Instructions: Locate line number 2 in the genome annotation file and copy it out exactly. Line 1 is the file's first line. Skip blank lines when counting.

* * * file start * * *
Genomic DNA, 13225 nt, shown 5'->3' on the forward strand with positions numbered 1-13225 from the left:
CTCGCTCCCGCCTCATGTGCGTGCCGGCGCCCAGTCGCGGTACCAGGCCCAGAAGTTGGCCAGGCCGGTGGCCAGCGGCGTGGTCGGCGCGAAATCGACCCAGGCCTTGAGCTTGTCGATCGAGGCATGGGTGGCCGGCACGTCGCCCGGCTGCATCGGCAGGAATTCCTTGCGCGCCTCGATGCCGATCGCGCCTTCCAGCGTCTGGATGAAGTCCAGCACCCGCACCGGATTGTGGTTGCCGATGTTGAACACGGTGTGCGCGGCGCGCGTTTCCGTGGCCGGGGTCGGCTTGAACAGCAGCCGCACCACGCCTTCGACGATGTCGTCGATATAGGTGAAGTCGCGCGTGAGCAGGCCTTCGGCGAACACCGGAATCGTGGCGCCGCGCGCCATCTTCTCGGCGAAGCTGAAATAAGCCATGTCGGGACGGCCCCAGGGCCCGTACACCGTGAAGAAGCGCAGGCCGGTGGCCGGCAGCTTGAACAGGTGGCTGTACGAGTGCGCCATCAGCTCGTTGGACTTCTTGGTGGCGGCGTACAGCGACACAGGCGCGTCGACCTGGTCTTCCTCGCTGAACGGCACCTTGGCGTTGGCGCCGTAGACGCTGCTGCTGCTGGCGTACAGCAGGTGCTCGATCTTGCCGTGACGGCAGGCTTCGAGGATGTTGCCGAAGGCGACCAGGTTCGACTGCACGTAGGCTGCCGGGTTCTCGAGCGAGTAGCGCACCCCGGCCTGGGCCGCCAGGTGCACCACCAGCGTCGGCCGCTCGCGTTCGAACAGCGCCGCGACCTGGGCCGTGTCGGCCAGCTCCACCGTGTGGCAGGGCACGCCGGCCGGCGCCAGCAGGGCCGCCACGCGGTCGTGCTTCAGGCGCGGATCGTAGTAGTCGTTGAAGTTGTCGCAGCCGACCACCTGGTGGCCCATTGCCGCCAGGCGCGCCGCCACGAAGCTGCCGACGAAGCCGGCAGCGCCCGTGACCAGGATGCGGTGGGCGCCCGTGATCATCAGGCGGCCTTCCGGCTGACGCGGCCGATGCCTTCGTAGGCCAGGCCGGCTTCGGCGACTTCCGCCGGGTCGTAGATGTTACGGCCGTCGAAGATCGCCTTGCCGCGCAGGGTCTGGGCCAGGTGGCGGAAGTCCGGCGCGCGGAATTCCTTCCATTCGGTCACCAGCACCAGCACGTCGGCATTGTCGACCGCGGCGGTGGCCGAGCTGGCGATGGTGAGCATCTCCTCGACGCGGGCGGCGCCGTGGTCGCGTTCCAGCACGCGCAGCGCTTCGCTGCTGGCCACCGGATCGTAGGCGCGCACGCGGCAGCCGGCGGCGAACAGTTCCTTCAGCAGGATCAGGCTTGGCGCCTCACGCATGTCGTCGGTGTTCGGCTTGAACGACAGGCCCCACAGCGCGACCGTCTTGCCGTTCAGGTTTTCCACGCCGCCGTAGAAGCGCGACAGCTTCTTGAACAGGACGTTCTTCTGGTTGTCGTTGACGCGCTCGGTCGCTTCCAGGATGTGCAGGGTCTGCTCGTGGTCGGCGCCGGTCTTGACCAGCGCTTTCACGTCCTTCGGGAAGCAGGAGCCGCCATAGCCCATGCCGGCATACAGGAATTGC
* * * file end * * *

CTCGCTCCCGCCTCATGTGCGTGCCGGCGCCCAGTCGCGGTACCAGGCCCAGAAGTTGGCCAGGCCGGTGGCCAGCGGCGTGGTCGGCGCGAAATCGACCCAGGCCTTGAGCTTGTCGATCGAGGCATGGGTGGCCGGCACGTCGCCCGGCTGCATCGGCAGGAATTCCTTGCGCGCCTCGATGCCGATCGCGCCTTCCAGCGTCTGGATGAAGTCCAGCACCCGCACCGGATTGTGGTTGCCGATGTTGAACACGGTGTGCGCGGCGCGCGTTTCCGTGGCCGGGGTCGGCTTGAACAGCAGCCGCACCACGCCTTCGACGATGTCGTCGATATAGGTGAAGTCGCGCGTGAGCAGGCCTTCGGCGAACACCGGAATCGTGGCGCCGCGCGCCATCTTCTCGGCGAAGCTGAAATAAGCCATGTCGGGACGGCCCCAGGGCCCGTACACCGTGAAGAAGCGCAGGCCGGTGGCCGGCAGCTTGAACAGGTGGCTGTACGAGTGCGCCATCAGCTCGTTGGACTTCTTGGTGGCGGCGTACAGCGACACAGGCGCGTCGACCTGGTCTTCCTCGCTGAACGGCACCTTGGCGTTGGCGCCGTAGACGCTGCTGCTGCTGGCGTACAGCAGGTGCTCGATCTTGCCGTGACGGCAGGCTTCGAGGATGTTGCCGAAGGCGACCAGGTTCGACTGCACGTAGGCTGCCGGGTTCTCGAGCGAGTAGCGCACCCCGGCCTGGGCCGCCAGGTGCACCACCAGCGTCGGCCGCTCGCGTTCGAACAGCGCCGCGACCTGGGCCGTGTCGGCCAGCTCCACCGTGTGGCAGGGCACGCCGGCCGGCGCCAGCAGGGCCGCCACGCGGTCGTGCTTCAGGCGCGGATCGTAGTAGTCGTTGAAGTTGTCGCAGCCGACCACCTGGTGGCCCATTGCCGCCAGGCGCGCCGCCACGAAGCTGCCGACGAAGCCGGCAGCGCCCGTGACCAGGATGCGGTGGGCGCCCGTGATCATCAGGCGGCCTTCCGGCTGACGCGGCCGATGCCTTCGTAGGCCAGGCCGGCTTCGGCGACTTCCGCCGGGTCGTAGATGTTACGGCCGTCGAAGATCGCCTTGCCGCGCAGGGTCTGGGCCAGGTGGCGGAAGTCCGGCGCGCGGAATTCCTTCCATTCGGTCACCAGCACCAGCACGTCGGCATTGTCGACCGCGGCGGTGGCCGAGCTGGCGATGGTGAGCATCTCCTCGACGCGGGCGGCGCCGTGGTCGCGTTCCAGCACGCGCAGCGCTTCGCTGCTGGCCACCGGATCGTAGGCGCGCACGCGGCAGCCGGCGGCGAACAGTTCCTTCAGCAGGATCAGGCTTGGCGCCTCACGCATGTCGTCGGTGTTCGGCTTGAACGACAGGCCCCACAGCGCGACCGTCTTGCCGTTCAGGTTTTCCACGCCGCCGTAGAAGCGCGACAGCTTCTTGAACAGGACGTTCTTCTGGTTGTCGTTGACGCGCTCGGTCGCTTCCAGGATGTGCAGGGTCTGCTCGTGGTCGGCGCCGGTCTTGACCAGCGCTTTCACGTCCTTCGGGAAGCAGGAGCCGCCATAGCCCATGCCGGCATACAGGAATTGC